The tech giant potlights in-house experts on cognitive computing to talk about the future of the machinery.
Cognitive computing is defined as a computer that tries to imitate how the brain works. In IBM’s annual ‘5 in 5’ prediction, the company predicts that in 5 years, computers will have various cognitive abilities. Capable of experiencing its environment, these ‘cognitive computers’ will be trained rather than simply programmed.
IBM predicts we’ll be able to ‘feel’ different textures through our touchscreens. Computers will be able to understand what they see, helping a doctor ‘see’ signals of disease through a photo, be able to analyze audio patterns to predict events, help us figure out our perfect meal, and process smells to tell us if we’re getting sick.
Below are the 5 predictions, each dedicated to a human sense and how computer technology will come to embrace it.
Touch: By developing vibration management systems, technology companies will be able to translate how a texture or fabric feels. IBM’s retail expert Robyn Schwartz talks about some of the implications of this.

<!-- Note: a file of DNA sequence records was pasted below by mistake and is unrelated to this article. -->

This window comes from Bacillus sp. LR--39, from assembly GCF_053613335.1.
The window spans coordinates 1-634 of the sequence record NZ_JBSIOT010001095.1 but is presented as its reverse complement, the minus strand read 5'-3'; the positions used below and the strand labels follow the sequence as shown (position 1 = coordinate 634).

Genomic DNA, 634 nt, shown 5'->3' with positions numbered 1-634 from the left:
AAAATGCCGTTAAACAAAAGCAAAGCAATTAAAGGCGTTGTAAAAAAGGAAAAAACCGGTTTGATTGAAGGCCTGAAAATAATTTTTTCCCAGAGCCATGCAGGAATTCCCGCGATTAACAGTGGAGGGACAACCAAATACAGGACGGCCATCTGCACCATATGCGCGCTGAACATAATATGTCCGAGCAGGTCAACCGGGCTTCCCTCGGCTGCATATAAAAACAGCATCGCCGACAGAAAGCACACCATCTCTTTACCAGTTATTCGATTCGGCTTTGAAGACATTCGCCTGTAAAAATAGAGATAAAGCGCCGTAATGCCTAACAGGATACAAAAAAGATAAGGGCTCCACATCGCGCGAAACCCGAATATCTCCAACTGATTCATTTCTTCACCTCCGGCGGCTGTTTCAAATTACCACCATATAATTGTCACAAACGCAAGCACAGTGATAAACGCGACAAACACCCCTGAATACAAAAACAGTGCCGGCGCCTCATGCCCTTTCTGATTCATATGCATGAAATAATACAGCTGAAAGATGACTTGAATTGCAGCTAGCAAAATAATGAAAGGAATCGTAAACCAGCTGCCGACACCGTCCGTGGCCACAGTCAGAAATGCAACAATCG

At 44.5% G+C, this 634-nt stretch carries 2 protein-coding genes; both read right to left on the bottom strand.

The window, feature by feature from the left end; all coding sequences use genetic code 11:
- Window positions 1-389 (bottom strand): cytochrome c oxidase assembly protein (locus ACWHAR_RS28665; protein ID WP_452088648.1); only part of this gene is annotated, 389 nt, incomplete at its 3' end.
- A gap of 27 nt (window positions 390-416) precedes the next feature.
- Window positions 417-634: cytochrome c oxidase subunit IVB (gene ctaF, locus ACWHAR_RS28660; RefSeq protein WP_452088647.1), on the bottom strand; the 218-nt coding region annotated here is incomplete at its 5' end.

Smell: Breaking down the smell of a fragrance or wine is a complicated process. IBM’s Dr.Hendrik Hamann is a Physical Analytics researcher and he is working on developing this area. In the video below, he discusses how this innovation will help reduce costs in the healthcare sector.
Sight: Dr. John R. Smith, working in Intelligent Information Management, says that computers will understand images by learning to detect the patterns that matter. He provides an example of how this will have implications for the safety and security industries.
Hearing: Dr. Dimitri Kanevsky is a Master Inventor at IBM. He works at IBM Labs in developing computers that can hear mudslides and interpret flooding signals; this is done by placing sensors that listen for changes in nature sounds and patterns. His bold prediction is that computers’ listening skills will develop to the point where it can tell parents why their baby is crying.
Taste: IBM’s Dr. Lav Varshney is a Research Scientist focused on services. He says that future computers will be able to provide a chemical breakdown of ingredients to artculate not only what people find to be delicious, but actually put something together for us based on personalized taste. He imagines how this will impact cafeteria food in schools.
Watch a round-up video of the predictions below: